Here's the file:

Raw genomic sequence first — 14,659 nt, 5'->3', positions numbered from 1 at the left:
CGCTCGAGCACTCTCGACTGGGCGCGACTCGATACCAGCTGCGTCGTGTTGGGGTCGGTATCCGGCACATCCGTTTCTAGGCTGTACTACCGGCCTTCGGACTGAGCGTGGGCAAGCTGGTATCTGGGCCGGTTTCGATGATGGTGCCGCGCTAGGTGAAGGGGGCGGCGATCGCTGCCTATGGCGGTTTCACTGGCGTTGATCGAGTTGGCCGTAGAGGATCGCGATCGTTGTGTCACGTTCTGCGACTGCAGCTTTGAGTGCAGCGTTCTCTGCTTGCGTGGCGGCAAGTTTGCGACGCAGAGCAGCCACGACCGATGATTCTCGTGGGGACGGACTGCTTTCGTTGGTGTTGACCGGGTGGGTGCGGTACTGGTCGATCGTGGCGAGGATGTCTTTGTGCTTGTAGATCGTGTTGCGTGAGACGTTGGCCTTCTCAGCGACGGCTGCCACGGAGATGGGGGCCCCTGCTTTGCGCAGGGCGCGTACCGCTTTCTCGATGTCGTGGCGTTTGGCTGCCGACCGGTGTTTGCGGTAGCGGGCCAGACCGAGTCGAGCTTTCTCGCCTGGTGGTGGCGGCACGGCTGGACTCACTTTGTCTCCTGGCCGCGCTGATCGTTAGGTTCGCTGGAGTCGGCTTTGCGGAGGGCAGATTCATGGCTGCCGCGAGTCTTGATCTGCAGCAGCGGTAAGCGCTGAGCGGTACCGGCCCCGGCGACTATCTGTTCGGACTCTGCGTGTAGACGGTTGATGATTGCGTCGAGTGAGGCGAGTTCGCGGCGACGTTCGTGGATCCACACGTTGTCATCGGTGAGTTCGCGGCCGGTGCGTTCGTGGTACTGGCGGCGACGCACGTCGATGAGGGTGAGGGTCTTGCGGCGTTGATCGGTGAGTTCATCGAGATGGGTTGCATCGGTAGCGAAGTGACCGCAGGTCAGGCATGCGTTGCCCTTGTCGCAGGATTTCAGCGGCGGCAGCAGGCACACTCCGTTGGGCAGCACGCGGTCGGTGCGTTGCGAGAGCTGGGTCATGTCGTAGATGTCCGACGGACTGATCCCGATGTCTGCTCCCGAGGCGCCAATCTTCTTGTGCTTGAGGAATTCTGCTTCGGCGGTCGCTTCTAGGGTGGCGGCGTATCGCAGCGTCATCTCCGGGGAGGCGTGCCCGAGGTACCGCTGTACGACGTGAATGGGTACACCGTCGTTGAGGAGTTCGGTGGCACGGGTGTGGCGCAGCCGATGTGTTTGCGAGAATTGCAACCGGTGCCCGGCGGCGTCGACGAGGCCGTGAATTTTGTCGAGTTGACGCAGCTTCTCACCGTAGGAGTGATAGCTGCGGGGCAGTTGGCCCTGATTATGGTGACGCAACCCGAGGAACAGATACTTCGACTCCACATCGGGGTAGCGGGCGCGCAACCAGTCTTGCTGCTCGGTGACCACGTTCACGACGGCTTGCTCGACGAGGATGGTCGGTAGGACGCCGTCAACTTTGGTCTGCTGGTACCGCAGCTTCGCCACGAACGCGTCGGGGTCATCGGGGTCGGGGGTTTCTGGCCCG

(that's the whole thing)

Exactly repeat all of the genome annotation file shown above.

Raw genomic sequence first — 14,659 nt, 5'->3', positions numbered from 1 at the left:
CGCTCGAGCACTCTCGACTGGGCGCGACTCGATACCAGCTGCGTCGTGTTGGGGTCGGTATCCGGCACATCCGTTTCTAGGCTGTACTACCGGCCTTCGGACTGAGCGTGGGCAAGCTGGTATCTGGGCCGGTTTCGATGATGGTGCCGCGCTAGGTGAAGGGGGCGGCGATCGCTGCCTATGGCGGTTTCACTGGCGTTGATCGAGTTGGCCGTAGAGGATCGCGATCGTTGTGTCACGTTCTGCGACTGCAGCTTTGAGTGCAGCGTTCTCTGCTTGCGTGGCGGCAAGTTTGCGACGCAGAGCAGCCACGACCGATGATTCTCGTGGGGACGGACTGCTTTCGTTGGTGTTGACCGGGTGGGTGCGGTACTGGTCGATCGTGGCGAGGATGTCTTTGTGCTTGTAGATCGTGTTGCGTGAGACGTTGGCCTTCTCAGCGACGGCTGCCACGGAGATGGGGGCCCCTGCTTTGCGCAGGGCGCGTACCGCTTTCTCGATGTCGTGGCGTTTGGCTGCCGACCGGTGTTTGCGGTAGCGGGCCAGACCGAGTCGAGCTTTCTCGCCTGGTGGTGGCGGCACGGCTGGACTCACTTTGTCTCCTGGCCGCGCTGATCGTTAGGTTCGCTGGAGTCGGCTTTGCGGAGGGCAGATTCATGGCTGCCGCGAGTCTTGATCTGCAGCAGCGGTAAGCGCTGAGCGGTACCGGCCCCGGCGACTATCTGTTCGGACTCTGCGTGTAGACGGTTGATGATTGCGTCGAGTGAGGCGAGTTCGCGGCGACGTTCGTGGATCCACACGTTGTCATCGGTGAGTTCGCGGCCGGTGCGTTCGTGGTACTGGCGGCGACGCACGTCGATGAGGGTGAGGGTCTTGCGGCGTTGATCGGTGAGTTCATCGAGATGGGTTGCATCGGTAGCGAAGTGACCGCAGGTCAGGCATGCGTTGCCCTTGTCGCAGGATTTCAGCGGCGGCAGCAGGCACACTCCGTTGGGCAGCACGCGGTCGGTGCGTTGCGAGAGCTGGGTCATGTCGTAGATGTCCGACGGACTGATCCCGATGTCTGCTCCCGAGGCGCCAATCTTCTTGTGCTTGAGGAATTCTGCTTCGGCGGTCGCTTCTAGGGTGGCGGCGTATCGCAGCGTCATCTCCGGGGAGGCGTGCCCGAGGTACCGCTGTACGACGTGAATGGGTACACCGTCGTTGAGGAGTTCGGTGGCACGGGTGTGGCGCAGCCGATGTGTTTGCGAGAATTGCAACCGGTGCCCGGCGGCGTCGACGAGGCCGTGAATTTTGTCGAGTTGACGCAGCTTCTCACCGTAGGAGTGATAGCTGCGGGGCAGTTGGCCCTGATTATGGTGACGCAACCCGAGGAACAGATACTTCGACTCCACATCGGGGTAGCGGGCGCGCAACCAGTCTTGCTGCTCGGTGACCACGTTCACGACGGCTTGCTCGACGAGGATGGTCGGTAGGACGCCGTCAACTTTGGTCTGCTGGTACCGCAGCTTCGCCACGAACGCGTCGGGGTCATCGGGGTCGGGGGTTTCTGGCCCG